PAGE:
The UK is genuinely world leading, with UK Research and Innovation funding underpinning this reputation. Examples include ESRC’s Centre for Longitudinal Studies, which houses four of the UK’s cohort studies (following participants born in 1958, 1970, 1989 to 1990 and 2000 to 2001), and Understanding Society, the largest longitudinal study of its kind, which began tracking 40,000 households and 100,000 individuals across the UK in 2010.

Examples supported by the Medical Research Council (MRC) include the first national cohort study, the 1946 National Survey of Health and Development, as well as the Avon Longitudinal Study of Parents and Children and UK Biobank.

Developing a new generation of studies

The versatility of longitudinal studies helps explain both the longevity and growing popularity of this critical data infrastructure. Data from Understanding Society, for example, was accessed by more than 4,000 users in 2021 (Understanding Society Annual Report 2021), a figure that has increased every year, as has the number of new users and those from different disciplines.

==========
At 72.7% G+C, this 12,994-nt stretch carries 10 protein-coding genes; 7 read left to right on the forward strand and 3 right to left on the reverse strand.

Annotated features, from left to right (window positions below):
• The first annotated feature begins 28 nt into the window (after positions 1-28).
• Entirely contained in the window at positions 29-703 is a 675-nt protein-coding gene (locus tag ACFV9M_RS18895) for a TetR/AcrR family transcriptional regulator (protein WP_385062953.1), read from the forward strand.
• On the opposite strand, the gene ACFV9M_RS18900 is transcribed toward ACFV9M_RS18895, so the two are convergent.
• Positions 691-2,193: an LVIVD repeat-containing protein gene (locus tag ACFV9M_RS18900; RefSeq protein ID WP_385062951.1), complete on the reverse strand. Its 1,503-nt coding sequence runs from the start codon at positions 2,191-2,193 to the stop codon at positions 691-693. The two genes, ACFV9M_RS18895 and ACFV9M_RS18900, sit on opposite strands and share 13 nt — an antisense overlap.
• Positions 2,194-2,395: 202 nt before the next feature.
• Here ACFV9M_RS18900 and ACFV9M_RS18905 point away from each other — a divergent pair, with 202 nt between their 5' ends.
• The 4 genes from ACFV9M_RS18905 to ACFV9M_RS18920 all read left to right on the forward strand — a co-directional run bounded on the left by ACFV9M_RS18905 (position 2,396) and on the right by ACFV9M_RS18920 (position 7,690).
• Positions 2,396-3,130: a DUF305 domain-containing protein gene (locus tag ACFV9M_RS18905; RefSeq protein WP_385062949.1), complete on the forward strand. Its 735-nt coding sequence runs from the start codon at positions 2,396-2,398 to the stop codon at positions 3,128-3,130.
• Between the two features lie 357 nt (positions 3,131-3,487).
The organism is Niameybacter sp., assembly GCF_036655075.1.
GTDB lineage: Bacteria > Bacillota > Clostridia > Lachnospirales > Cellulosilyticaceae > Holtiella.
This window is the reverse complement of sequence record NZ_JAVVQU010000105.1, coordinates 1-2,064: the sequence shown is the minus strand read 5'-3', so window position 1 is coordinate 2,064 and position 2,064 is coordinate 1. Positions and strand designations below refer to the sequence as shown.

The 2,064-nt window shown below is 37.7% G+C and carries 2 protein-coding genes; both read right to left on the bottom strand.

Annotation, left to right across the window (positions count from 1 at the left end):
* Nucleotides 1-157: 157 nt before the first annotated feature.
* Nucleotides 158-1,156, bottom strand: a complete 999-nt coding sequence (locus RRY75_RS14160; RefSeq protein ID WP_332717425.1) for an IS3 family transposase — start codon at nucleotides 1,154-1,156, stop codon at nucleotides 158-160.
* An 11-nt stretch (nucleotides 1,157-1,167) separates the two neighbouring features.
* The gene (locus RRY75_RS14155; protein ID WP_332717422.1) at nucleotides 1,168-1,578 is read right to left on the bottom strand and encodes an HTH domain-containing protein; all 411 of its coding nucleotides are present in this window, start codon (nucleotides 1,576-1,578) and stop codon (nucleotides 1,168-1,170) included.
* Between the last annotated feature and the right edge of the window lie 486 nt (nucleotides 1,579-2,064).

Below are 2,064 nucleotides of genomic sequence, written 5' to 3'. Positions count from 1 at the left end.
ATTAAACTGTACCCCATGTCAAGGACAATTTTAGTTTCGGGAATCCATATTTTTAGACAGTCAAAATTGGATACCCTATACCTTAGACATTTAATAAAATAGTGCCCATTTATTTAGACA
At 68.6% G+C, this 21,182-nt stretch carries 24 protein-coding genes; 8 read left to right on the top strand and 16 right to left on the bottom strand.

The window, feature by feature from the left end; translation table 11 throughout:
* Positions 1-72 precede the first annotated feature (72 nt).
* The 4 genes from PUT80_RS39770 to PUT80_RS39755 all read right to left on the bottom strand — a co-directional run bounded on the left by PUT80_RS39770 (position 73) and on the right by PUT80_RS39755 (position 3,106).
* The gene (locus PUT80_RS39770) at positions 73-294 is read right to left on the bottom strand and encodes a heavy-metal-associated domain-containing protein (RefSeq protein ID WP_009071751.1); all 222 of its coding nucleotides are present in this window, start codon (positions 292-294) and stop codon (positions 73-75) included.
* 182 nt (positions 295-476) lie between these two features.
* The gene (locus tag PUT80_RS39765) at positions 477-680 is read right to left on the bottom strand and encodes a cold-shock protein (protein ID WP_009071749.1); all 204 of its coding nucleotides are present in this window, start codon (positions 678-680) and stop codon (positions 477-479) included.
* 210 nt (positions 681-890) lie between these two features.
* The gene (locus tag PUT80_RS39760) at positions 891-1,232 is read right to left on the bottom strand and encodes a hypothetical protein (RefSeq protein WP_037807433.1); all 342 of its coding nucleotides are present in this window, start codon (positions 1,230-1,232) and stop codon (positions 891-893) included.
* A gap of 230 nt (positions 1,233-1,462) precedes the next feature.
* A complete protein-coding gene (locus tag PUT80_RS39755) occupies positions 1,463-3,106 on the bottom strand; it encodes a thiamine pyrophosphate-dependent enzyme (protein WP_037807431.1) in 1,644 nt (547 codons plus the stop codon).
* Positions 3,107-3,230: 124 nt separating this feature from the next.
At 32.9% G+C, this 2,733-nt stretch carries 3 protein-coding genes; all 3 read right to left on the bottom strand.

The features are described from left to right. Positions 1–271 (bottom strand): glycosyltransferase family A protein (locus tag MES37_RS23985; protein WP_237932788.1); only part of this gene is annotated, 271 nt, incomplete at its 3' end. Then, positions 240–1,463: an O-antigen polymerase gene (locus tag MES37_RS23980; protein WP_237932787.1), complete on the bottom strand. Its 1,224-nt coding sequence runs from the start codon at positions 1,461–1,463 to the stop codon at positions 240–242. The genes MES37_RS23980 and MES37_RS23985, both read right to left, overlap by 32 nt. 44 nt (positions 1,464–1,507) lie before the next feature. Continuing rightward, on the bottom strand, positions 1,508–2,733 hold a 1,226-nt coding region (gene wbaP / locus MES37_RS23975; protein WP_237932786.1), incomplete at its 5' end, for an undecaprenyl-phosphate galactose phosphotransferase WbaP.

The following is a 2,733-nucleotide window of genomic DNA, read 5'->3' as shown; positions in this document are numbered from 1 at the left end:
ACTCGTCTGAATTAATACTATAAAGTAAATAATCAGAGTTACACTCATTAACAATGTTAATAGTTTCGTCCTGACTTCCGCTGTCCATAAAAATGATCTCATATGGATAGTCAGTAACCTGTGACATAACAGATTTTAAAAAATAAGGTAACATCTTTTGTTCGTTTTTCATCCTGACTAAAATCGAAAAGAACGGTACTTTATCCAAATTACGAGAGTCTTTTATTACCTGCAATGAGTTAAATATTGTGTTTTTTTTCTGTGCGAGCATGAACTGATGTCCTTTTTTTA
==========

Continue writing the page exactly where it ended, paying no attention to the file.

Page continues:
Although the power of longitudinal studies lies in their accumulation of information over the longer term, the pandemic also showed off their agility.

Many studies quickly switched to online contact with participants and collected a breadth of new data. This innovation is continuing, with MRC and ESRC working together to develop the next generation of longitudinal studies using a range of new approaches and techniques.

ESRC’s focus is on a new UK Early Years Cohort Study that will track children born in the 2020s, allowing us to understand the circumstances and experiences of this new generation, and enhancing the UK’s ability to generate world-leading research about social and physical development. Pilot work on the study is underway.

MRC is leading on a new Adolescent Health Survey that will transform our understanding of the transition from childhood to adulthood. And, encapsulating the message of this blog, ESRC and MRC are collaborating on Population Research UK, whose ambition is to further increase the insights, innovations and research efficiency of the wealth of social and biomedical longitudinal studies I’ve described.

Top image:  Credit: UK Research and Innovation